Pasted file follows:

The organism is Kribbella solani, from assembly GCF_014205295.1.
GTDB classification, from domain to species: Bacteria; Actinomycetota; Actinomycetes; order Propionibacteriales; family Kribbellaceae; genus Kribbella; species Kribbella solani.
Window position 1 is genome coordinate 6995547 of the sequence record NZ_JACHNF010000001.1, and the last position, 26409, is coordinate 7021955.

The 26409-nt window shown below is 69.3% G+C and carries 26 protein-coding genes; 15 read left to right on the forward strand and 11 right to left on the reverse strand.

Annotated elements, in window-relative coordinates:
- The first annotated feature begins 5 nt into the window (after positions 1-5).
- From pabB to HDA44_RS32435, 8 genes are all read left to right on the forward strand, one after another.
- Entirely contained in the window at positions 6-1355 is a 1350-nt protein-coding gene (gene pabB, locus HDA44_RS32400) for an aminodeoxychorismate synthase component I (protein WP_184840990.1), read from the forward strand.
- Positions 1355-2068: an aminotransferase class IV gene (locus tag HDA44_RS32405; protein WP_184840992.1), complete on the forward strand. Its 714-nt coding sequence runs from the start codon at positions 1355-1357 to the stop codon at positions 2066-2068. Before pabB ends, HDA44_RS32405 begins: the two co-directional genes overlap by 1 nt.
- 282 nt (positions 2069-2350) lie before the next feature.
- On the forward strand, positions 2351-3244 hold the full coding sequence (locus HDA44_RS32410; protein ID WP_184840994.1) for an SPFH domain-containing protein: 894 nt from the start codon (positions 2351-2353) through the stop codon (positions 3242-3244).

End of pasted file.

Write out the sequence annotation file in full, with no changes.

The organism is Kribbella solani, from assembly GCF_014205295.1.
GTDB classification, from domain to species: Bacteria; Actinomycetota; Actinomycetes; order Propionibacteriales; family Kribbellaceae; genus Kribbella; species Kribbella solani.
Window position 1 is genome coordinate 6995547 of the sequence record NZ_JACHNF010000001.1, and the last position, 26409, is coordinate 7021955.

The 26409-nt window shown below is 69.3% G+C and carries 26 protein-coding genes; 15 read left to right on the forward strand and 11 right to left on the reverse strand.

Annotated elements, in window-relative coordinates:
- The first annotated feature begins 5 nt into the window (after positions 1-5).
- From pabB to HDA44_RS32435, 8 genes are all read left to right on the forward strand, one after another.
- Entirely contained in the window at positions 6-1355 is a 1350-nt protein-coding gene (gene pabB, locus HDA44_RS32400) for an aminodeoxychorismate synthase component I (protein WP_184840990.1), read from the forward strand.
- Positions 1355-2068: an aminotransferase class IV gene (locus tag HDA44_RS32405; protein WP_184840992.1), complete on the forward strand. Its 714-nt coding sequence runs from the start codon at positions 1355-1357 to the stop codon at positions 2066-2068. Before pabB ends, HDA44_RS32405 begins: the two co-directional genes overlap by 1 nt.
- 282 nt (positions 2069-2350) lie before the next feature.
- On the forward strand, positions 2351-3244 hold the full coding sequence (locus HDA44_RS32410; protein ID WP_184840994.1) for an SPFH domain-containing protein: 894 nt from the start codon (positions 2351-2353) through the stop codon (positions 3242-3244).